Throughout this robust public process, a number of issues developed requiring further deliberation by county staff and the county council. To ensure that this economic development opportunity is realized to its full potential, while limiting any negative effect to the surrounding neighborhoods to the greatest extent possible, additional time is necessary to resolve many remaining questions.

“This is a significant land use decision,” said Council Chair Marc Boldt. “It is important that we do not rush to a conclusion. The county needs to get this right, not just done fast.”

The need for a delay into 2019 is brought about due to a number of factors:

  • Schedules for the county councilors are very full in late 2018 due to budget hearings and the holidays.
  • The depth of the issues involved requires in-depth review of each of the proposed allowable uses and their appropriateness in the area.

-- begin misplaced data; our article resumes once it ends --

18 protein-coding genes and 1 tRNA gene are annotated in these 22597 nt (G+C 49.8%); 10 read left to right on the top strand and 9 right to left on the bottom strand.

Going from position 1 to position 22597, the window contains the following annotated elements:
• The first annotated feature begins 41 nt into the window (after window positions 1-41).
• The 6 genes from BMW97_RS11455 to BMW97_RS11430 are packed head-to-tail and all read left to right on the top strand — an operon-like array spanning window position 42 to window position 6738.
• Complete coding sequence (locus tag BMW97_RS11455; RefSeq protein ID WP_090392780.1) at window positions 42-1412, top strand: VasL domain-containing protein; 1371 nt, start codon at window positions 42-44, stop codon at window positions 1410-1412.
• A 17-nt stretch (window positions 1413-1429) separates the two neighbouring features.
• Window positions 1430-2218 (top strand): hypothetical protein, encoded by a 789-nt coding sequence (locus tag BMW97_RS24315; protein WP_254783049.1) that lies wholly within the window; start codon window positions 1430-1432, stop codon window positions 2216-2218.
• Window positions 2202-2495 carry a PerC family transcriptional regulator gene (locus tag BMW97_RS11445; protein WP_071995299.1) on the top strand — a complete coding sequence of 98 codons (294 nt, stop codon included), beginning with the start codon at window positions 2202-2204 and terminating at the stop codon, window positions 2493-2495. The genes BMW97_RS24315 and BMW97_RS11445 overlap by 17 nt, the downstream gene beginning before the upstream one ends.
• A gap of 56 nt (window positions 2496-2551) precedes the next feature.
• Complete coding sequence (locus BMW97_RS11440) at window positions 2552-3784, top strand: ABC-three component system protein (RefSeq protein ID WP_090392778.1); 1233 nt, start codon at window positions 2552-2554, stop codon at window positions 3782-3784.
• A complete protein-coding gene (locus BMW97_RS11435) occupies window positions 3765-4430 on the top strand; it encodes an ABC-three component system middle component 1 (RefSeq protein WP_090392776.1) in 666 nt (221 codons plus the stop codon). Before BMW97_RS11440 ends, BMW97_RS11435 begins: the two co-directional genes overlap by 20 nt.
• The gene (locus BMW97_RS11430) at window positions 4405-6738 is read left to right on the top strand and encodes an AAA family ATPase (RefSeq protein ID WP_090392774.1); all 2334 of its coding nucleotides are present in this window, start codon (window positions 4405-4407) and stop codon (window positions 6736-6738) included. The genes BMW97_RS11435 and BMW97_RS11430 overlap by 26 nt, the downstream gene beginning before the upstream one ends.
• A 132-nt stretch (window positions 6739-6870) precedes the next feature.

• The county has initiated discussions with the railroad operator regarding the lease agreement between the operator and the county to address and clarify existing lease terms.

“Economic development, particularly involving the creation of new industrial land in the rural areas, is a great opportunity. But the railroad lease must be fair, equitable and legal to ensure all parties are protected.” said Boldt.

The county council and county staff will continue working on gathering the necessary information to address the concerns raised through this process. In the meantime, the public is welcome to continue to provide input and ask questions. You can learn more about this project at www.clark.wa.gov/rail.